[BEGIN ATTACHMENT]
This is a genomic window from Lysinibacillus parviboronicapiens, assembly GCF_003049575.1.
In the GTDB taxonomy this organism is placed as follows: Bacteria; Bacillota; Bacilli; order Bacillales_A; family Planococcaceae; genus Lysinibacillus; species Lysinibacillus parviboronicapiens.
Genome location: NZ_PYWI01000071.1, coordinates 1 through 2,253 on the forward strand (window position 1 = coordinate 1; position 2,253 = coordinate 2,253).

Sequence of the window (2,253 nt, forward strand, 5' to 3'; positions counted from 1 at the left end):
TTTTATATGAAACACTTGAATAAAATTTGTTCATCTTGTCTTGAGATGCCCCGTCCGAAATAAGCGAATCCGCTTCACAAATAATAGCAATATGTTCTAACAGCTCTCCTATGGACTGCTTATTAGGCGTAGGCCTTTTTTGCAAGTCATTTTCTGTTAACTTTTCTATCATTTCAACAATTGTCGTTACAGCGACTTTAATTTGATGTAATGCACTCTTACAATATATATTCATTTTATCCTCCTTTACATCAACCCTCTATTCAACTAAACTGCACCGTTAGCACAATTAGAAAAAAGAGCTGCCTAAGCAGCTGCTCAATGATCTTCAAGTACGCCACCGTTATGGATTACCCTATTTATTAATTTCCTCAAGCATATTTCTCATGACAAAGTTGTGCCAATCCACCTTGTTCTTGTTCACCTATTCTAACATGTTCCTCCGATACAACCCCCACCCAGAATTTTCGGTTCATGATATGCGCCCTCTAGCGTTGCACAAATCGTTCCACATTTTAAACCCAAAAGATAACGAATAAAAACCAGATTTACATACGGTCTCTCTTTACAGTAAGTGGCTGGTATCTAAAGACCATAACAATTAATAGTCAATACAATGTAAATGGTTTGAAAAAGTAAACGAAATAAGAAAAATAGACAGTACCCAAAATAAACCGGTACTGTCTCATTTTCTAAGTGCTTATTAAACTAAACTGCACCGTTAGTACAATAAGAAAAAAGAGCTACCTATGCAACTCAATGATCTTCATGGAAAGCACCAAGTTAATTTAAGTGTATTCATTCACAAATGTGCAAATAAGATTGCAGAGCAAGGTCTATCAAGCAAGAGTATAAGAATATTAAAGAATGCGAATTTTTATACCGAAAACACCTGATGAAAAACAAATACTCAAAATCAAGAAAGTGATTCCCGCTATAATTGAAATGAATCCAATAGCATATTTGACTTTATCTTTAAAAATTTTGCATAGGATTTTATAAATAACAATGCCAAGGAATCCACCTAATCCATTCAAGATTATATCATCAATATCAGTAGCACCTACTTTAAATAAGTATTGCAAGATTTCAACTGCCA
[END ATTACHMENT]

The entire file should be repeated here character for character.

This is a genomic window from Lysinibacillus parviboronicapiens, assembly GCF_003049575.1.
In the GTDB taxonomy this organism is placed as follows: Bacteria; Bacillota; Bacilli; order Bacillales_A; family Planococcaceae; genus Lysinibacillus; species Lysinibacillus parviboronicapiens.
Genome location: NZ_PYWI01000071.1, coordinates 1 through 2,253 on the forward strand (window position 1 = coordinate 1; position 2,253 = coordinate 2,253).

Sequence of the window (2,253 nt, forward strand, 5' to 3'; positions counted from 1 at the left end):
TTTTATATGAAACACTTGAATAAAATTTGTTCATCTTGTCTTGAGATGCCCCGTCCGAAATAAGCGAATCCGCTTCACAAATAATAGCAATATGTTCTAACAGCTCTCCTATGGACTGCTTATTAGGCGTAGGCCTTTTTTGCAAGTCATTTTCTGTTAACTTTTCTATCATTTCAACAATTGTCGTTACAGCGACTTTAATTTGATGTAATGCACTCTTACAATATATATTCATTTTATCCTCCTTTACATCAACCCTCTATTCAACTAAACTGCACCGTTAGCACAATTAGAAAAAAGAGCTGCCTAAGCAGCTGCTCAATGATCTTCAAGTACGCCACCGTTATGGATTACCCTATTTATTAATTTCCTCAAGCATATTTCTCATGACAAAGTTGTGCCAATCCACCTTGTTCTTGTTCACCTATTCTAACATGTTCCTCCGATACAACCCCCACCCAGAATTTTCGGTTCATGATATGCGCCCTCTAGCGTTGCACAAATCGTTCCACATTTTAAACCCAAAAGATAACGAATAAAAACCAGATTTACATACGGTCTCTCTTTACAGTAAGTGGCTGGTATCTAAAGACCATAACAATTAATAGTCAATACAATGTAAATGGTTTGAAAAAGTAAACGAAATAAGAAAAATAGACAGTACCCAAAATAAACCGGTACTGTCTCATTTTCTAAGTGCTTATTAAACTAAACTGCACCGTTAGTACAATAAGAAAAAAGAGCTACCTATGCAACTCAATGATCTTCATGGAAAGCACCAAGTTAATTTAAGTGTATTCATTCACAAATGTGCAAATAAGATTGCAGAGCAAGGTCTATCAAGCAAGAGTATAAGAATATTAAAGAATGCGAATTTTTATACCGAAAACACCTGATGAAAAACAAATACTCAAAATCAAGAAAGTGATTCCCGCTATAATTGAAATGAATCCAATAGCATATTTGACTTTATCTTTAAAAATTTTGCATAGGATTTTATAAATAACAATGCCAAGGAATCCACCTAATCCATTCAAGATTATATCATCAATATCAGTAGCACCTACTTTAAATAAGTATTGCAAGATTTCAACTGCCA